A normal menstrual cycle is usually 28 days plus or minus seven days, meaning that anything from 21 days to 35 days is normal. So those who complain that they get theirs twice a month could see how this is possible, especially if you fall into the 21-day cycle. Subtle variations are acceptable, like 21 days here this month, 25 days there next month, etc. but wide swings from days to 35 days will seem abnormal. Even then, unless this happens at least three times consecutively, it should not be concerning. This is because a woman’s menstrual cycle is subject to stress hormones so things like sadness as in death, joy as in travelling abroad, purchasing a car, etc. can trigger events that can lead to heavy flow, scanty flow or even cessation. As such, any alteration unless life-threatening is not significant until it happens through three menstrual cycles in a row. The typical thing is for the Nigerian female to start worrying about the little aberration and even having sleepless nights, a bad combination that will worsen the situation.
I am teaching you now not to fret over any of such changes, and by not fretting and thus not releasing stress hormones, your cycle may just restore to normalcy in the next month. Apart from regularity, most people in Nigeria worry about the colour, the quantity of blood flow, especially how scanty and the number of days of flow, when less than their usual number of days. It is like Nigerian women like to lose blood going by how much they fret over discrepancies and they think it is such a natural order of things that cannot be interfered with. It is almost heretical to alter the course of menses in Nigeria that most people cannot even take pain medications for painful menses because the natural order may be upended.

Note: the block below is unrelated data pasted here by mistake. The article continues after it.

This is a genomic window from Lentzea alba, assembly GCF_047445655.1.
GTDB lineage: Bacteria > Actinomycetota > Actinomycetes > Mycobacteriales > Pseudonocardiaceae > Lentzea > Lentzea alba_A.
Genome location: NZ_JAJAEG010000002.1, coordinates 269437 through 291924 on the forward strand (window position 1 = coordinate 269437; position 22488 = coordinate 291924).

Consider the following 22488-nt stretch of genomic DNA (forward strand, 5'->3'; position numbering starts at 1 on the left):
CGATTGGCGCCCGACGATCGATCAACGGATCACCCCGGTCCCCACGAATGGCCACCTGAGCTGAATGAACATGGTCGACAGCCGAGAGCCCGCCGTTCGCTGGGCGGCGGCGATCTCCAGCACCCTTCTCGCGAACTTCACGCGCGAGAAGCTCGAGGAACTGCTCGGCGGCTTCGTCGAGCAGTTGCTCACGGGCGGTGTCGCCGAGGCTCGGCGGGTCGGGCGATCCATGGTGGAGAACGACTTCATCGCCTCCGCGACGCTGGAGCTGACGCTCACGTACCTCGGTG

I can understand this ignorance on the part of patients but when a multiplicity of them tell me that they were told by their doctors not to take pain medications for painful periods, then I am about ready to do away with science, embrace religion the Nigerian way and proclaim that we need deliverance!! When i tell some Nigerian girls that most girls like them in the USA take medications that make them not to have their monthly periods, their palpable disbelief is always summed up in the corollary question, ‘where does the bad blood go?’ My answer is that there is no bad blood because unless the uterine lining is stimulated to prepare for a baby and then no baby eventually there is nothing to shed in menses. Here in the USA, most girls are on the oral contraceptive pills to prevent unwanted pregnancy. They take 21 tabs once daily and for the next seven days thereafter take a placebo that lets them have their menstrual flow. Some do not even want to have that, so they just jump to the other 21 tabs in the next pack and continue cyclically like that. Others who do not have the discipline for daily medications resorted to the taking Depo-Provera injections every three months with same result.
At present, the fad is to have an implant called Nexplanon placed in the body after making a short cut into the skin, and for eight years no pregnancy will occur and invariably no menses. With these innovations in the world, we in Nigeria are still worried that our period flow dropped from four days to three days, etc.
An established menstrual irregularity can be investigated with checking the blood count to ascertain the extent of blood loss, checking coagulation profile to see proneness to bleeding, doing hormonal assays to ascertain menopausal status, doing ultrasound of the pelvis for structural abnormalities and then surgical interventions like diagnostic and therapeutic D&C and finally laparoscopy.